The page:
First flow rule for Barwon-Darling activated

New rule to promote connectivity of the Darling "step in the right direction"


First flow rule activated under new Barwon-Darling water sharing plan.

The Resumption of Flows Rule will be activated from today under the new Barwon-Darling Water Sharing Plan to protect first flow events. Photo: Nerida Healy 2016

The Resumption of Flows Rule will be activated from today under the new Barwon-Darling Water Sharing Plan to protect first flow events. Photo: Nerida Healy 2016

A new rule to protect the connectivity of the Darling River has been activated under the new Barwon-Darling water sharing plan, but Lower Darling landholders say although it is a step in the right direction, more needs to be done to ensure water security downstream.


From Tuesday, the Resumption of Flows Rule will restrict A, B and C class water licence holders from pumping when the flow rate of the Darling River at Wilcannia has been below 200 megalitres a day for 90 days.

Pumping can resume in line with existing access announcements once there is a forecast for river flow at Wilcannia of 400ML/day for a minimum of 10 days, or a forecast of a cumulative flow of 30,000ML to pass Bourke.

NSW Water Minister Melinda Pavey said by changing how flows were managed, and when licence holders could access water from the river, they were protecting the environmental water in the system.

"This will reduce the need for temporary water restrictions to protect environmental flows," Ms Pavey said.

Prior to the new rules, licence holders could pump when the commence-to-pump threshold was reached, even if part of the flow was released to benefit the environment.

"We need these new environmental water rules because the old access rules for licence holders did not differentiate between flows from rainfall and releases that benefit the environment," Ms Pavey said.

The change in rules comes after the government's handling of the first flush event in February 2020 was brought under fire, with the controversial decision to lift a pumping and floodplain harvesting embargo during the event investigated by an independent panel.

The panel found that insufficient planning and preparation was undertaken for the first flush and "decision-making was opaque."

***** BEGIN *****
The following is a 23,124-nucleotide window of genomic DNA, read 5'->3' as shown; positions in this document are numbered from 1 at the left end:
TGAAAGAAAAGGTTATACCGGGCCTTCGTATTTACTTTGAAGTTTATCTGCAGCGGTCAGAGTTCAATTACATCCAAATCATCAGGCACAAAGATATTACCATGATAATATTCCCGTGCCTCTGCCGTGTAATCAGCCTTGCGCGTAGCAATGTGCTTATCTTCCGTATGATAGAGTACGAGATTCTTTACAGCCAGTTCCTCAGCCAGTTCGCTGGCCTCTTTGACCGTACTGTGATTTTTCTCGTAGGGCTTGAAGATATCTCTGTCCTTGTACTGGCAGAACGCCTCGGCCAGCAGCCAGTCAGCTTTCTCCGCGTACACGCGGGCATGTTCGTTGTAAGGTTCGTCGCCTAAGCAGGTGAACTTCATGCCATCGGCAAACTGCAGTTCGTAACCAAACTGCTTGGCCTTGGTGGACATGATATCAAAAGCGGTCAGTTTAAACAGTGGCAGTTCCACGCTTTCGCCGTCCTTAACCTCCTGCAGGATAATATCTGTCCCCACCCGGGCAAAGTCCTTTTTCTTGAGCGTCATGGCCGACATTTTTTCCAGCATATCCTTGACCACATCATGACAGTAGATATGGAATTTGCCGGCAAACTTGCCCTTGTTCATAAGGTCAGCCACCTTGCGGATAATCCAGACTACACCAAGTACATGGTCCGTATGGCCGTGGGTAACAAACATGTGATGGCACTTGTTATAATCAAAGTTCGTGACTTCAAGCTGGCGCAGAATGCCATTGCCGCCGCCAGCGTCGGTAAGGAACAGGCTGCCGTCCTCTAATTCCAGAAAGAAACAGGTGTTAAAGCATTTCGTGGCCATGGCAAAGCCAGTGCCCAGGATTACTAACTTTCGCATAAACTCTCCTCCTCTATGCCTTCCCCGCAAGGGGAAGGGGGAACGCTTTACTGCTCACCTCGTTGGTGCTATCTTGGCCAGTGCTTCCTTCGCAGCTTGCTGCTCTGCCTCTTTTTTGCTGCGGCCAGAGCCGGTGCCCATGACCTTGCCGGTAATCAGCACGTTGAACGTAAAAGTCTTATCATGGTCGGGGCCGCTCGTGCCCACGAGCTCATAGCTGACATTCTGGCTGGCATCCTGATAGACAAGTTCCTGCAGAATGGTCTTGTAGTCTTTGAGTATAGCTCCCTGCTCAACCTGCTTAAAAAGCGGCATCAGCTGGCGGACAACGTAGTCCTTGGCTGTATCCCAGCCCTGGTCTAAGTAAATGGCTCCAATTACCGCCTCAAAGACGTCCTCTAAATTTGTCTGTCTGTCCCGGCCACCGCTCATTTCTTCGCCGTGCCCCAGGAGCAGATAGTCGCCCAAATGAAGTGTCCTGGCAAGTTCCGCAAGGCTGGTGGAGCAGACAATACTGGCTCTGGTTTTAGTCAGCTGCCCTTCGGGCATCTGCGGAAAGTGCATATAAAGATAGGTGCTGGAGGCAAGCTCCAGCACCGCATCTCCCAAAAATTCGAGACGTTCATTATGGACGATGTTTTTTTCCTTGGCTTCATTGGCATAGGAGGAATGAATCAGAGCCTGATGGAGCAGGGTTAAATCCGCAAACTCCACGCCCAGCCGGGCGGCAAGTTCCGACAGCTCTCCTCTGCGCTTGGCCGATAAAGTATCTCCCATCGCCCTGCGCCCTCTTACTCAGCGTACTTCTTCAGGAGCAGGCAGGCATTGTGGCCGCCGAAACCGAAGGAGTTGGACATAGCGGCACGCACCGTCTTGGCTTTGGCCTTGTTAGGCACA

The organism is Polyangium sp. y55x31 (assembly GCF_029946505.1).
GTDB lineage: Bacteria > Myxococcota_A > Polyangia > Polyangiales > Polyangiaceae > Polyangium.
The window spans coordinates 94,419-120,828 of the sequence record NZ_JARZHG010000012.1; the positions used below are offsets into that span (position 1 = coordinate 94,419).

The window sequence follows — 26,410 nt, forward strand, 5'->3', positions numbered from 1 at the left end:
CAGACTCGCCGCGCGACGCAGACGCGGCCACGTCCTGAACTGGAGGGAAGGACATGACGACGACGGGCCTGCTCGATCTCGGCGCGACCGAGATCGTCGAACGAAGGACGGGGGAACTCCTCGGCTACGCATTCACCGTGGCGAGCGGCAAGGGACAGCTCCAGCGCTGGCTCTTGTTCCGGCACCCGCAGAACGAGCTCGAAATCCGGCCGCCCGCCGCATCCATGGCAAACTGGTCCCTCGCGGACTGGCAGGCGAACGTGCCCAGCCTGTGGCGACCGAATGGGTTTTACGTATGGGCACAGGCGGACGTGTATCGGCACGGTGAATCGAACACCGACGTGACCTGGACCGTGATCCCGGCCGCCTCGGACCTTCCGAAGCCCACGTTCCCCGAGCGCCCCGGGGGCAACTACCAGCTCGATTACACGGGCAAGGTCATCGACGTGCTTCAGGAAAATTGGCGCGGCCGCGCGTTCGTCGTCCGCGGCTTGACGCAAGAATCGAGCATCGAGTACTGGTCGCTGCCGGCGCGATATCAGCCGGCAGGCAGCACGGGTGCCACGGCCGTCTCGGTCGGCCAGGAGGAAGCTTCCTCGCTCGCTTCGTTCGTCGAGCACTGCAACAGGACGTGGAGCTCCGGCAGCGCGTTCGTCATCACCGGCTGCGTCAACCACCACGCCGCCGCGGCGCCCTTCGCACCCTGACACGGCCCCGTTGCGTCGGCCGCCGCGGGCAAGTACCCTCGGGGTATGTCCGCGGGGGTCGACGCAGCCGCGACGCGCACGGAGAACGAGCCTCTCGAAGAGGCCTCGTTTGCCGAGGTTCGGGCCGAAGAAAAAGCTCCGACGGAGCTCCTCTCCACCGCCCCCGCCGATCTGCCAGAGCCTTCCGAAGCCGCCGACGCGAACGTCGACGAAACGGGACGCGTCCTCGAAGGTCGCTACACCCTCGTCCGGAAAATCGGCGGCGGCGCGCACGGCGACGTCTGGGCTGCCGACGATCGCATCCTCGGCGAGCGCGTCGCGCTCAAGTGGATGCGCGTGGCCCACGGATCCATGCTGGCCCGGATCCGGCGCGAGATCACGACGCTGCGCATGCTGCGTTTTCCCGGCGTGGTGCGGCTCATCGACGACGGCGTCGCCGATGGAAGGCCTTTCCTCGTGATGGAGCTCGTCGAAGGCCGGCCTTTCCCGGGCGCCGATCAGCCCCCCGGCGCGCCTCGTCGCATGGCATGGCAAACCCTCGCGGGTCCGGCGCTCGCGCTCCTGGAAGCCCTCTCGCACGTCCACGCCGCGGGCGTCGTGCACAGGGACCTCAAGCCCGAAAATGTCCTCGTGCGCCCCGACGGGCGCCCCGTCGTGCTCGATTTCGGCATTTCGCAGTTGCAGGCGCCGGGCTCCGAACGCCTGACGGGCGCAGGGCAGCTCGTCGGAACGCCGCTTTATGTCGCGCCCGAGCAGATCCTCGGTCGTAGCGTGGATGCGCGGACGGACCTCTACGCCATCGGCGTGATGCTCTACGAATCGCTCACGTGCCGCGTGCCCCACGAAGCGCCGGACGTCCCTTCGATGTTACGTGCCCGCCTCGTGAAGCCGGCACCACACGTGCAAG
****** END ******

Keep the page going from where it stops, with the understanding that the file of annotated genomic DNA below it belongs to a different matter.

Call for flow targets further downstream

Nerida Healy of Court Nareen station, between Menindee and Pooncarie, welcomed the new rule but said the water sharing plan needed to take into account flow targets further downstream.

"It's a step in the right direction but we need to recognise a flow target at Menindee Lakes for it to be effective in the Lower Darling," Mrs Healy said.

"We need security of an 18-month-supply in Menindee because at the moment we are still facing a no-flow event at the start of 2022."

Mrs Healy said they had had to change their entire business operation due to the lack of water security experienced over the last five years.

"We only run sheep now, whereas previously we had table grapes and cattle as well," she said.

But, despite the ongoing challenges, this summer has been a stark contrast to the last couple of years, with recent rain and a flowing river raising spirits.

"Having a flow in the river over the summer months has been so nice, we've been able to take the kids down to the river with their paddle boards and canoes," Mrs Healy said.

"It's really highlighted the mental strain we had when it wasn't there."

Fellow Pooncarie landholder Denis Miller of Whurlie Station said they were hopeful the rule would make a difference to connectivity of the river.

"In a year like this where we're having phenomenal rainfall in the catchments, to see that water not getting much further than Bourke is very distressing because we don't get these opportunities very often," Mr Miller said.

Summer cropping impacted 

Barwon Darling Water spokesperson Ian Cole said although the new rule would impact production and some communities in the north of the state, they were rules their irrigator group had supported to ensure connectivity of the river.

"It will mean some people who need a little more water to finish their summer crops won't be able to pump, which will impact production around Bourke and further up the river," Mr Cole said.

"But the rules are the rules and they're the rules we supported."

Moree Plains Shire Council mayor Katrina Humphries was less accepting of the new rule, saying their community had done much of the heavy lifting when it came to river flows.

"We've been damaged in the last 12 months because a lot of the water which fell at the start of 2020 was embargoed," Cr Humphries said.

"We're all for making sure the rivers flow but we also have industry and we also have water rights.

"I understand environmental flows but I also understand people being shafted and we're sick of being shafted."

Cr Humphries said she was concerned the new rule would be based on forecasts, which she said were "so wrong, so often."


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